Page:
Estuarine Ecology and Human Health
|The estuaries of Northeastern North Carolina are a valuable natural and economic resource. Tourists and residents are drawn to their natural beauty and recreational value while the fishing community rely on their bounty for economic prosperity. The natural variables that once dominated and shaped our estuarine systems are now matched by the increasing pressures of coastal development and human derived impacts. It is the goal of this program area to improve our understanding of estuarine function and its relationship to human activities while providing valuable data and information to decision makers, educators and the public to answer the pressing issues and questions of the region.
Ocean Outfall Stormwater Monitoring
This project is designed to investigate the key microbial pollutants found within stormwater found in Dare County’s nine ocean outfalls. In addition, UNC-CSI scientists are working to identify the concentrations and likely sources of these microorganisms while providing measures of patterns of loading within the outfall systems in both storm and ambient conditions. A second phase of the project will look at alleviating some of these impacts though best management practices that help reduce the sources of pollution.
>>More on Ocean Outfall Monitoring
Sustainable Estuarine Shoreline Stabilization
Bulkheads are a common shoreline stabilzation method. This project examines the ecosystem structure and function associated with bulkheaded shorelines. In addition, the project will assess ecosystem impacts of alternative shoreline stabilization approaches such as offshore stone sills, oyster reefs and salt marshes. The data from this project will provide us with a better understanding of the problems and challenges associated with estuarine shoreline erosion and stabilization.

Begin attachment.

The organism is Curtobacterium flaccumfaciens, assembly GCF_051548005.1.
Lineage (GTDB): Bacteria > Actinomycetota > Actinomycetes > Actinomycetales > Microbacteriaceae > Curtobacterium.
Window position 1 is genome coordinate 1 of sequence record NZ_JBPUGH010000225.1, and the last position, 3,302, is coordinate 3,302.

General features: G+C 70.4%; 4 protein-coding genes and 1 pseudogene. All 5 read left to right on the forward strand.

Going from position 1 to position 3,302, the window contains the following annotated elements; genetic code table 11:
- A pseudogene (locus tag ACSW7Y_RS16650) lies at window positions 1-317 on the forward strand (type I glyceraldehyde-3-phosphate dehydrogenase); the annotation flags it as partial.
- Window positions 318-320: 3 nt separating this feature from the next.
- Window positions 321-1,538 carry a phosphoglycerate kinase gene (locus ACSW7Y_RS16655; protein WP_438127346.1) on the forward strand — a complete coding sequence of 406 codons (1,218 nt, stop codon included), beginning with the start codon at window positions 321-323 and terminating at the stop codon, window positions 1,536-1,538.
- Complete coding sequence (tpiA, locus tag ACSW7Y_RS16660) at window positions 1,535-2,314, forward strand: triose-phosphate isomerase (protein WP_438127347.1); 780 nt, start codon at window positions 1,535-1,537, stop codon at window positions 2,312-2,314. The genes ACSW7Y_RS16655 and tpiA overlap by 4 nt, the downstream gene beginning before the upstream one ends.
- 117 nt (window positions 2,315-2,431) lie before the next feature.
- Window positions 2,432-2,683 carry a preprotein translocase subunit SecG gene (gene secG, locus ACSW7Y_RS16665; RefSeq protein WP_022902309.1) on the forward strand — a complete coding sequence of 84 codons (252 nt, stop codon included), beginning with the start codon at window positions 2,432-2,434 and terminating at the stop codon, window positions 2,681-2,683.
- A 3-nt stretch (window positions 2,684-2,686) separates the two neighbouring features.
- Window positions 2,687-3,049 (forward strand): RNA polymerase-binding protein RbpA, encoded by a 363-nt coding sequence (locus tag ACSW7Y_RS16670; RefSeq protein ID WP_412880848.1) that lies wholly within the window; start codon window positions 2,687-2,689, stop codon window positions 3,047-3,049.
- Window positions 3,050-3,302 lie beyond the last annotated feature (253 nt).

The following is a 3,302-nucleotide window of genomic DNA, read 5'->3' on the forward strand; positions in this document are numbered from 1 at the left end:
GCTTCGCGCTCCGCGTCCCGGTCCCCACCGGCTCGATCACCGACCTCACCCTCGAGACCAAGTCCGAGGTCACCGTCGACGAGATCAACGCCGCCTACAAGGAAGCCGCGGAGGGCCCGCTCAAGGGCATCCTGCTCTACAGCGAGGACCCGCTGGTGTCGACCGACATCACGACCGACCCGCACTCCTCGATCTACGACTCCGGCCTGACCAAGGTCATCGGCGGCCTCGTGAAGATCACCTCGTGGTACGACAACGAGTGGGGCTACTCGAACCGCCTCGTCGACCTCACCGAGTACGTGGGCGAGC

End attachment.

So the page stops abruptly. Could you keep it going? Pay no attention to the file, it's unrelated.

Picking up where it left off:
>>More on Sustainable Estuarine Shoreline Stabilization
Albemarle/Pamlico Coastal Lake Research
UNC-CSI researchers have been studying many of the lakes found within the Albemarle/Pamlico lake system. Sediment cores are used by UNC-CSI scientists to gain insight into lake formation and history while nutrient bioassays and plankton sampling allow researchers to understand the function of these current systems. The data gained from this research can be used to assist in the management of these fragile natural resources.
>>More on Lake Mattamuskeet
For more information on the Coastal Studies Institute's Estuarine Ecology and Human Health research programs, contact Dr. Michael Piehler